Make no mistake, having cats on board is something of a hassle. Now that our dinghy is gone, I float a bucket of sand, i.e., cat litter, in a lifesaver ring back from the beach, panicking slightly as it takes on water and threatens to capsize, since the bucket also contains stuff like our camera, sunglasses, maybe random things like plastic trash I collected on the beach and am now beginning a multi-stage process of (hopefully) disposing of properly. Honestly, the cats don't get on that well. Ivy, the newcomer, has taken to ambushing Daisy by bombing unexpectedly through portholes, earning her the nickname of the turd from space. (Phrasing by Adam.) I wake to dawn hisses. They insist on eating different meals. But all told it may be worth it to have pets on board, despite the mess, occasional conflict, and underway worry they bring--they are soft and furry but also, gentle reminders to avoid getting too anal, as it were, to embrace life's disorder and the constant of cruising, which is who the frack knows what you'll be doing next, a great gift I have taken with me out into the rest of life. These two cats came into our lives opportunistic, bearing out the idea that long ago in Egypt, they self domesticated. Clearly, this life suits them, and anyway, they make me laugh.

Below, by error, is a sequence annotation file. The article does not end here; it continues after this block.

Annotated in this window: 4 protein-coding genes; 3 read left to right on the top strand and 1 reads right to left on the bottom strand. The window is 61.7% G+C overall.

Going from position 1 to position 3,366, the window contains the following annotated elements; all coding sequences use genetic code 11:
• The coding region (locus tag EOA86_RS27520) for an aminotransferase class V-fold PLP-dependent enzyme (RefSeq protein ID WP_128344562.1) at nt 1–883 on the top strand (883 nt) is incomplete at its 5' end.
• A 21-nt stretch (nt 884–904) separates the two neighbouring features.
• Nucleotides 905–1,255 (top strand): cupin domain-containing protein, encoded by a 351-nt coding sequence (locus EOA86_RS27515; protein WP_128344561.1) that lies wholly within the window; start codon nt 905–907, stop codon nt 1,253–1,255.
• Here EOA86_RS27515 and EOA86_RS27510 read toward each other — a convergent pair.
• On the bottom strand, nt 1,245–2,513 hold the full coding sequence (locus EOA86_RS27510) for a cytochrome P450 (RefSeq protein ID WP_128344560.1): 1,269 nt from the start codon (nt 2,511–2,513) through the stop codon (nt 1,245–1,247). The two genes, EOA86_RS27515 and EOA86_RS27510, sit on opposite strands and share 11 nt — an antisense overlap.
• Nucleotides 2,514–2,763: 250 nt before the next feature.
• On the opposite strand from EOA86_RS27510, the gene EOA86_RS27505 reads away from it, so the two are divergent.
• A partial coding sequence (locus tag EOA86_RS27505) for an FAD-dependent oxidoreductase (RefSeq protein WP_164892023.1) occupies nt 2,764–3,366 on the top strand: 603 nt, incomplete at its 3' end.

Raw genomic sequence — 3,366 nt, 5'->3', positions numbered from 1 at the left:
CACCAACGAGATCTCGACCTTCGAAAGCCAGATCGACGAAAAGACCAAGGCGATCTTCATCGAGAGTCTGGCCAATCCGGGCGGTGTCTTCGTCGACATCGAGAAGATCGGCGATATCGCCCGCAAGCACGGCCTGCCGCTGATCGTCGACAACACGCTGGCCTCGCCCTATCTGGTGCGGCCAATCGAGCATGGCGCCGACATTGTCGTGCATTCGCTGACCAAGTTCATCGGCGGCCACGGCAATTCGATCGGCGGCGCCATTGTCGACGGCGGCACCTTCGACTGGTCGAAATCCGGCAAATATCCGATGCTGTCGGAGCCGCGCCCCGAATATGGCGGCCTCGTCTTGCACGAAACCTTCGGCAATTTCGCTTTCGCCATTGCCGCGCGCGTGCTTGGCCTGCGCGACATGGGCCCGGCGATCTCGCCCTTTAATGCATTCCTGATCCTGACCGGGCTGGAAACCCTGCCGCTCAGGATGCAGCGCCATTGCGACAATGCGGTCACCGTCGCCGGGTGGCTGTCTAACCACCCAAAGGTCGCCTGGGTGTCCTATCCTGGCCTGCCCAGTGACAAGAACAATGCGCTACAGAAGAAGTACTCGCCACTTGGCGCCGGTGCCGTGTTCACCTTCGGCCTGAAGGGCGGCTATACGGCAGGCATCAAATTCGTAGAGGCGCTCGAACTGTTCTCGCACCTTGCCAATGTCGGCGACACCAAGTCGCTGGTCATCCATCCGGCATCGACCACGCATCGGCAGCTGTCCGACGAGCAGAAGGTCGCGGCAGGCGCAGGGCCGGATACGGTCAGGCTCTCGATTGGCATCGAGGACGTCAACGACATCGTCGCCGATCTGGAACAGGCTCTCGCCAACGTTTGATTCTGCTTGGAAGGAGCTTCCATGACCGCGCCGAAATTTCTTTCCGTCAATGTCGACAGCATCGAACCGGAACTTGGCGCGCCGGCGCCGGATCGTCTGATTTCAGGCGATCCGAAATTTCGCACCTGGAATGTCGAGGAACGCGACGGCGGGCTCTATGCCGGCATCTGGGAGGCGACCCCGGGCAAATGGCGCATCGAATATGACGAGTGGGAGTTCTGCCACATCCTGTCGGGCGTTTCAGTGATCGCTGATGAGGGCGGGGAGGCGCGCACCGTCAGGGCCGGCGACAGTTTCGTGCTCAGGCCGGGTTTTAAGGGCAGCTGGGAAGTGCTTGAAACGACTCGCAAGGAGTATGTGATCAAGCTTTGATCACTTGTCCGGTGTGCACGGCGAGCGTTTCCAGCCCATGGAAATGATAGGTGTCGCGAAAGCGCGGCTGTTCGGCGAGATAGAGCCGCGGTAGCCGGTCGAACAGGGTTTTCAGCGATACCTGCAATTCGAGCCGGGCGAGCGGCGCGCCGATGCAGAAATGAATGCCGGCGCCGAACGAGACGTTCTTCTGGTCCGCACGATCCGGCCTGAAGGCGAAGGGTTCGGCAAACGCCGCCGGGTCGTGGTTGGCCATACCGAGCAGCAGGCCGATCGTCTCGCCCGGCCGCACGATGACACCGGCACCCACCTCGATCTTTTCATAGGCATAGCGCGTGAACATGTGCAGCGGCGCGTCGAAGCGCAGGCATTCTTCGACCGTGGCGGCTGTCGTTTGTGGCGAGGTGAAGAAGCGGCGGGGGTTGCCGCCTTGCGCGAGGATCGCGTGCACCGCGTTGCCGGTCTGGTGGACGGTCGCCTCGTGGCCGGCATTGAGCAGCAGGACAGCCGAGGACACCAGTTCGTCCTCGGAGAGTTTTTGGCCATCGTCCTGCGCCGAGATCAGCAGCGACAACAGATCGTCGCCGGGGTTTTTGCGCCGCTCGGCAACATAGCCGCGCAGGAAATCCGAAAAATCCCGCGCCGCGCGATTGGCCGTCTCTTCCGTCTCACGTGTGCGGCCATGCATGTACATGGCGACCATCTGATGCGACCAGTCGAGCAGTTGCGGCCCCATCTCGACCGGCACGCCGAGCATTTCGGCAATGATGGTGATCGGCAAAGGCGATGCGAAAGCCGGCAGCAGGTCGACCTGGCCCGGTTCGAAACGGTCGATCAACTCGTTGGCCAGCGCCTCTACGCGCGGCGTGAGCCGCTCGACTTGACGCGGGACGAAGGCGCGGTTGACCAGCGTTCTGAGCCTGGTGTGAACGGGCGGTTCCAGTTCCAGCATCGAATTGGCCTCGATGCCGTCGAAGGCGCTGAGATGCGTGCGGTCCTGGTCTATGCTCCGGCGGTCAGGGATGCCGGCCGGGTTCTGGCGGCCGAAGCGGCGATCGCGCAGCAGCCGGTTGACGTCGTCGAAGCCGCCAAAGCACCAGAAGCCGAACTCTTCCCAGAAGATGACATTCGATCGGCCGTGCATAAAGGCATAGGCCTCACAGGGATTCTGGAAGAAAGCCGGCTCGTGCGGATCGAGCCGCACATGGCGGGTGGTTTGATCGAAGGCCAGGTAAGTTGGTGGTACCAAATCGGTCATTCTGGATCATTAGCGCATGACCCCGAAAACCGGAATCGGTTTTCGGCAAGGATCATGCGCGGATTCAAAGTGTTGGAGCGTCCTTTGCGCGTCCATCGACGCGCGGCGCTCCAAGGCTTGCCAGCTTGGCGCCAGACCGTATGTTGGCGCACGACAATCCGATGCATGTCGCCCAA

There may have been some rough sea in between. Actually, I'm quite sure there was. The days are definitely blurring together now, and the sea states, perhaps oddly. The days are different colors of blue. Sailing up Acklins, near the huge shallow bight (is that the word?) which unifies that curving stretch of islands, the undersides of the clouds above were what you might call haint blue. At the northern edge of the shallows a green-blue rainbow edged into violet before dropping off into the shimmery cobalt of the deepest water.